Human performance optimization (HPO) is centered around designing tools and interventions that increase human performance. Typically, A/B experiments are used to evaluate alternative HPO interventions to determine which yield the best performance. Unfortunately, A/B experiments are time consuming and costly to run. Further, each new intervention requires an additional A/B experiment to evaluate it, which means that it is often feasible to only evaluate a few intervetions. To overcome these issues, we exploring the use of computational models of humans—or computer models that receive the same stimuli as human A/B experiment participants and then make the same decisions they do—to simulate A/B experiments and support reasoning about about hypothetical and counterfactual HPO interventions. Additionally, we are also exploring how data about specific individuals can be leveraged to create tuned computational models that better approximate and predict the behavior of specific individuals they were tuned to.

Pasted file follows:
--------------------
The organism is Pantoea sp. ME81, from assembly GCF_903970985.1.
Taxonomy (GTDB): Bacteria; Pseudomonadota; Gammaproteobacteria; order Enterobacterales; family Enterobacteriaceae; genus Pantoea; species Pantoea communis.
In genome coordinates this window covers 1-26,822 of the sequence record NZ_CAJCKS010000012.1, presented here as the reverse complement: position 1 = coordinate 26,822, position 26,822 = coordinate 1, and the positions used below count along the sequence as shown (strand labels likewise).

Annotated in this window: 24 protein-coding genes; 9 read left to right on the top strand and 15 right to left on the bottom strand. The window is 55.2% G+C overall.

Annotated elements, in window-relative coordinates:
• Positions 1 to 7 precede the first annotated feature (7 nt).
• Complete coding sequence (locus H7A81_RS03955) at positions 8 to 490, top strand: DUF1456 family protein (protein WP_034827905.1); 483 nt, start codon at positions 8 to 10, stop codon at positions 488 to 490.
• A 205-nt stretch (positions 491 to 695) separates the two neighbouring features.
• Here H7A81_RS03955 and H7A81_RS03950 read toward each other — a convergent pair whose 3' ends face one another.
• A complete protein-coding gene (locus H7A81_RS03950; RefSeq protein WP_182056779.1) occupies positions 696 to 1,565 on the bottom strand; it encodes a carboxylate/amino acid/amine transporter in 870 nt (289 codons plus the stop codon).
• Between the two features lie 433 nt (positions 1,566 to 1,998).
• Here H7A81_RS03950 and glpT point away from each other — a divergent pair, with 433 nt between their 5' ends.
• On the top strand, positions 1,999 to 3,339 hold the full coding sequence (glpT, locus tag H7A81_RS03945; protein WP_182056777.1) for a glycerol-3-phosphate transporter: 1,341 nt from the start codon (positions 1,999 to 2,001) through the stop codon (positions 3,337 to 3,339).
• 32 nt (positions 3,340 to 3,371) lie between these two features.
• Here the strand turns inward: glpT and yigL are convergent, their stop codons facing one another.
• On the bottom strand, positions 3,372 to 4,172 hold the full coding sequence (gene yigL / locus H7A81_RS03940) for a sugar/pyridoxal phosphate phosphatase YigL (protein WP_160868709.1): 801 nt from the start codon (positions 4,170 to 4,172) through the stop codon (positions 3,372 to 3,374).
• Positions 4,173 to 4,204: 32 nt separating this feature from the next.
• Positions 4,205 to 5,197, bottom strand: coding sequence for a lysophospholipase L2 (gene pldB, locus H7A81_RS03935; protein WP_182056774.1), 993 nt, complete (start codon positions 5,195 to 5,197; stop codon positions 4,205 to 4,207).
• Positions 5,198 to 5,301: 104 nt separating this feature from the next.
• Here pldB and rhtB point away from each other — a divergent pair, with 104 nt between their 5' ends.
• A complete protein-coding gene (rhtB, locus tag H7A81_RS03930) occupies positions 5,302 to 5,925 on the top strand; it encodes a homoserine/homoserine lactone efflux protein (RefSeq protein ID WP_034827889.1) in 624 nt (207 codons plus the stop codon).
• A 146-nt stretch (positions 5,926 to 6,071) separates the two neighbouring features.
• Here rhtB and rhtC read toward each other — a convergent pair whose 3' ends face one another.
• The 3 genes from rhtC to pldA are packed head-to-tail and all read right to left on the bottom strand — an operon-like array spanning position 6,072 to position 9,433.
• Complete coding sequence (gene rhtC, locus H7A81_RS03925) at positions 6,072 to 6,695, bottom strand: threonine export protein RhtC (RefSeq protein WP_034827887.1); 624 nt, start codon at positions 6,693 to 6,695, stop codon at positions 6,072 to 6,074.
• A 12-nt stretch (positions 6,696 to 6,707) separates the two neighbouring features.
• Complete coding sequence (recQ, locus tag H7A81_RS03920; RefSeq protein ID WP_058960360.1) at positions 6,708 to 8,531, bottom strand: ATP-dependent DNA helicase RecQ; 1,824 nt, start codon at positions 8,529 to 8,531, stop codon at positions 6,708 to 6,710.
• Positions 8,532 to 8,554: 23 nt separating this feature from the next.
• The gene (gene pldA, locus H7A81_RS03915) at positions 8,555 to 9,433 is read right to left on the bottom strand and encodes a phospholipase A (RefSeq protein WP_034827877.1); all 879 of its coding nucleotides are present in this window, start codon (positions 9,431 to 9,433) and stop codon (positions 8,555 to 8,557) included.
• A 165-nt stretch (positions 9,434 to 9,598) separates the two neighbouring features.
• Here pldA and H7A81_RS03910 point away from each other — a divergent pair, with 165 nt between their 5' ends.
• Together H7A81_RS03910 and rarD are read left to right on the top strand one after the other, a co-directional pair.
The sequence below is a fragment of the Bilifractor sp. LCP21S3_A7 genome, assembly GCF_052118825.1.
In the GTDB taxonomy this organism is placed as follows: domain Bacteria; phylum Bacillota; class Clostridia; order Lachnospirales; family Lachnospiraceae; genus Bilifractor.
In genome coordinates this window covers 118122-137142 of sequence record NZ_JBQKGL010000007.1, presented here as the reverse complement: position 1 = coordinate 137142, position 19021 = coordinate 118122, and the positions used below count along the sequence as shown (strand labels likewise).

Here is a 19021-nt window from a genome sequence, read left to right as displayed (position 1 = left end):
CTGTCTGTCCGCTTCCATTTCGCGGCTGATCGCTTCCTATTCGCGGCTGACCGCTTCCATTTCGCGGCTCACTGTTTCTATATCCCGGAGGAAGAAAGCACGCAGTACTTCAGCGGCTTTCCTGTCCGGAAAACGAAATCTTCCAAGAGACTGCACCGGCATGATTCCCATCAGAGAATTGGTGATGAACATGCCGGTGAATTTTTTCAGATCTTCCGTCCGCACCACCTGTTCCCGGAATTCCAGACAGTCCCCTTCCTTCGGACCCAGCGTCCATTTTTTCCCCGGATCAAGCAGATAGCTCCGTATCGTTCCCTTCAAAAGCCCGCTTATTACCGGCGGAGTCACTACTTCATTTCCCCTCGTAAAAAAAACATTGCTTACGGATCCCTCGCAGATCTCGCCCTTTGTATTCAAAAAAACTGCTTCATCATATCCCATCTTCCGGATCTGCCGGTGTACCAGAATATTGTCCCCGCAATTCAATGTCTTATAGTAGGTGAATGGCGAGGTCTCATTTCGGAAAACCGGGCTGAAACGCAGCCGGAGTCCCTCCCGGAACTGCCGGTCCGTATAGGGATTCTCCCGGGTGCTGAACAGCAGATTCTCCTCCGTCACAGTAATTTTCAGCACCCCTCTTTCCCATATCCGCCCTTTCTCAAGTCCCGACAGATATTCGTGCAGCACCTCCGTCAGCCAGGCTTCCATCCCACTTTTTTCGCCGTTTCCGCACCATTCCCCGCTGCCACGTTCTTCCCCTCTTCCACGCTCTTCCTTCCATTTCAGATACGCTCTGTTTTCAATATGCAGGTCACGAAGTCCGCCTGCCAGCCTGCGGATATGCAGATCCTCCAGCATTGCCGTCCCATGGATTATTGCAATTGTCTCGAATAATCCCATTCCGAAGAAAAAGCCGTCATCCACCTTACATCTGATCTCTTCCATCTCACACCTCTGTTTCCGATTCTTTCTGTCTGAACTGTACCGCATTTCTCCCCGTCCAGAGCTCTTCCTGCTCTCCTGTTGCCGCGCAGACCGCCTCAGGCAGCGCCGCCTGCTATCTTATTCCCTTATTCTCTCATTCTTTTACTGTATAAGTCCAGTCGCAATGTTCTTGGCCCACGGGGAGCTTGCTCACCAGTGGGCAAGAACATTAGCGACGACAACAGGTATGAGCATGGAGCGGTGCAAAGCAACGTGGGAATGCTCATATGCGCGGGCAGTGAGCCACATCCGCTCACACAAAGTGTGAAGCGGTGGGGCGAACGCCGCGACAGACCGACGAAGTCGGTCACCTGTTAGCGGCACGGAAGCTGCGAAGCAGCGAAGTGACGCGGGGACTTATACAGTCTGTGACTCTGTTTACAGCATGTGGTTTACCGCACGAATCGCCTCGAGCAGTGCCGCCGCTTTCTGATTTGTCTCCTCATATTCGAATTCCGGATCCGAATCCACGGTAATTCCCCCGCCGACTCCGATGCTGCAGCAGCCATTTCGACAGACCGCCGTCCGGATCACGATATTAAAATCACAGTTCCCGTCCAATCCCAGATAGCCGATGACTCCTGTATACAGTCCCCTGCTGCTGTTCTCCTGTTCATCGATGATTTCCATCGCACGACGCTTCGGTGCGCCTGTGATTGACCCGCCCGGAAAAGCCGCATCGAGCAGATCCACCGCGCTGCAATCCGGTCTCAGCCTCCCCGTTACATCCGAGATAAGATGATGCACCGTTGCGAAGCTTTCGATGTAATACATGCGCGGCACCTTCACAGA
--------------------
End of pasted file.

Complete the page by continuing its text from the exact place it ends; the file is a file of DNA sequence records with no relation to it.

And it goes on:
Here is an example of a prediction form our model for a fractions tutoring system HPO intervention (see [MacLellan, Stowers, and Brady, 2020][ACS 2020] for more information):

Comparison of Models vs. Human Performance on a Fractions Task

Relevant Publications

MacLellan, C.J., Stowers, K., Brady, L. (2020). Optimizing Human Performance using Individualized Computational Models of Learning. Proceedings of the Eighth Annual Conference on Advances in Cognitive Systems.